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Israel Crosses the Jordan


Early in the morning Joshua rose and set out from Shittim with all the Israelites, and they came to the Jordan. They camped there before crossing over. 2At the end of three days the officers went through the camp 3and commanded the people, “When you see the ark of the covenant of the L ord your God being carried by the levitical priests, then you shall set out from your place. Follow it, 4so that you may know the way you should go, for you have not passed this way before. Yet there shall be a space between you and it, a distance of about two thousand cubits; do not come any nearer to it.” 5Then Joshua said to the people, “Sanctify yourselves; for tomorrow the L ord will do wonders among you.” 6To the priests Joshua said, “Take up the ark of the covenant, and pass on in front of the people.” So they took up the ark of the covenant and went in front of the people.

7 The L ord said to Joshua, “This day I will begin to exalt you in the sight of all Israel, so that they may know that I will be with you as I was with Moses. 8You are the one who shall command the priests who bear the ark of the covenant, ‘When you come to the edge of the waters of the Jordan, you shall stand still in the Jordan.’ ” 9Joshua then said to the Israelites, “Draw near and hear the words of the L ord your God.” 10Joshua said, “By this you shall know that among you is the living God who without fail will drive out from before you the Canaanites, Hittites, Hivites, Perizzites, Girgashites, Amorites, and Jebusites: 11the ark of the covenant of the Lord of all the earth is going to pass before you into the Jordan. 12So now select twelve men from the tribes of Israel, one from each tribe. 13When the soles of the feet of the priests who bear the ark of the L ord, the Lord of all the earth, rest in the waters of the Jordan, the waters of the Jordan flowing from above shall be cut off; they shall stand in a single heap.”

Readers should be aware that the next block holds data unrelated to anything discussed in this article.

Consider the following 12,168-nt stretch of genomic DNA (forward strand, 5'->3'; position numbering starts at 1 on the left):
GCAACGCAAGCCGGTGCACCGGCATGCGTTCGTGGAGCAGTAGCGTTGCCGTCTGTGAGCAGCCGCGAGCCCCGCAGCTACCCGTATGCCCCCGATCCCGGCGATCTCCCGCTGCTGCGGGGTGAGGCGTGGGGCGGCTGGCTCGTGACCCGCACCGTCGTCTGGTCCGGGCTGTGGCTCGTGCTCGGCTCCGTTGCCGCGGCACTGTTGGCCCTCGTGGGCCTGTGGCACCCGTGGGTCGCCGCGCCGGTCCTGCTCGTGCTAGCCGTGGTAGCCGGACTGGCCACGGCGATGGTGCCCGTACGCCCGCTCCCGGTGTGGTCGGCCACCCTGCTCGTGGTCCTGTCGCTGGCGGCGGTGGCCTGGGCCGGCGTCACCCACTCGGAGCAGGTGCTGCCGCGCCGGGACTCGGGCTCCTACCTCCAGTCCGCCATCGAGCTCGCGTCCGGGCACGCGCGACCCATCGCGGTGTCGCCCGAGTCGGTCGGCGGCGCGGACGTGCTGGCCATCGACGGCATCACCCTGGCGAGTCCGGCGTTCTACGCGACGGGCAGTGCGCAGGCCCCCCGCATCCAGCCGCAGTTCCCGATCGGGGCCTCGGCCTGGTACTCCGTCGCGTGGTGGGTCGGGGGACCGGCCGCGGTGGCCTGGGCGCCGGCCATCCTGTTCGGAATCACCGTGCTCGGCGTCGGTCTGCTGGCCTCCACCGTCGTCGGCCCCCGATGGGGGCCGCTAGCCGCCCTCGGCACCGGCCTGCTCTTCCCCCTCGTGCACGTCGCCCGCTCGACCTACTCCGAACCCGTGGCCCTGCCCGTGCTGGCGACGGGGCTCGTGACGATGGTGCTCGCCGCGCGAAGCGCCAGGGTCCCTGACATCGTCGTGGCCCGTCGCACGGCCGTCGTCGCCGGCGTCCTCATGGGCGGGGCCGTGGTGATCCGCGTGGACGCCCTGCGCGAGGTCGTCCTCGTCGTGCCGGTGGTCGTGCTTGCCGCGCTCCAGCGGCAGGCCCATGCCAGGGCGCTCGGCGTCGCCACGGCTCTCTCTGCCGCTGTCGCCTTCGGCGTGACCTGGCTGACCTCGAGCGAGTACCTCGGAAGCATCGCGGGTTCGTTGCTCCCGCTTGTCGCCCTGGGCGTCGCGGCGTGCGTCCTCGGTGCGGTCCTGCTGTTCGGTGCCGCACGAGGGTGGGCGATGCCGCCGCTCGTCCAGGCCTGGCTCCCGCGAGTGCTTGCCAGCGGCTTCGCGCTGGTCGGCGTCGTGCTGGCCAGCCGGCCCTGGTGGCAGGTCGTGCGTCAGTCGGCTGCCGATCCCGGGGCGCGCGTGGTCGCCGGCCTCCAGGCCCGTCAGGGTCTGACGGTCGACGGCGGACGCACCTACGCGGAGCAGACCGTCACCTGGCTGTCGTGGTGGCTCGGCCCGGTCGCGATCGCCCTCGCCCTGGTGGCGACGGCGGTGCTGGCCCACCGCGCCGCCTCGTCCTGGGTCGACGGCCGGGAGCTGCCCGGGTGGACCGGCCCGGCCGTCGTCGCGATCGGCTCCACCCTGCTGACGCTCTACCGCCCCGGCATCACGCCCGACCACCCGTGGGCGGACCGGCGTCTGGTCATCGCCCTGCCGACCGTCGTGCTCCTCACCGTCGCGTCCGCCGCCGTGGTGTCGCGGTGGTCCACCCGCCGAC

14 When the people set out from their tents to cross over the Jordan, the priests bearing the ark of the covenant were in front of the people. 15Now the Jordan overflows all its banks throughout the time of harvest. So when those who bore the ark had come to the Jordan, and the feet of the priests bearing the ark were dipped in the edge of the water, 16the waters flowing from above stood still, rising up in a single heap far off at Adam, the city that is beside Zarethan, while those flowing toward the sea of the Arabah, the Dead Sea, were wholly cut off. Then the people crossed over opposite Jericho. 17While all Israel were crossing over on dry ground, the priests who bore the ark of the covenant of the L ord stood on dry ground in the middle of the Jordan, until the entire nation finished crossing over the Jordan.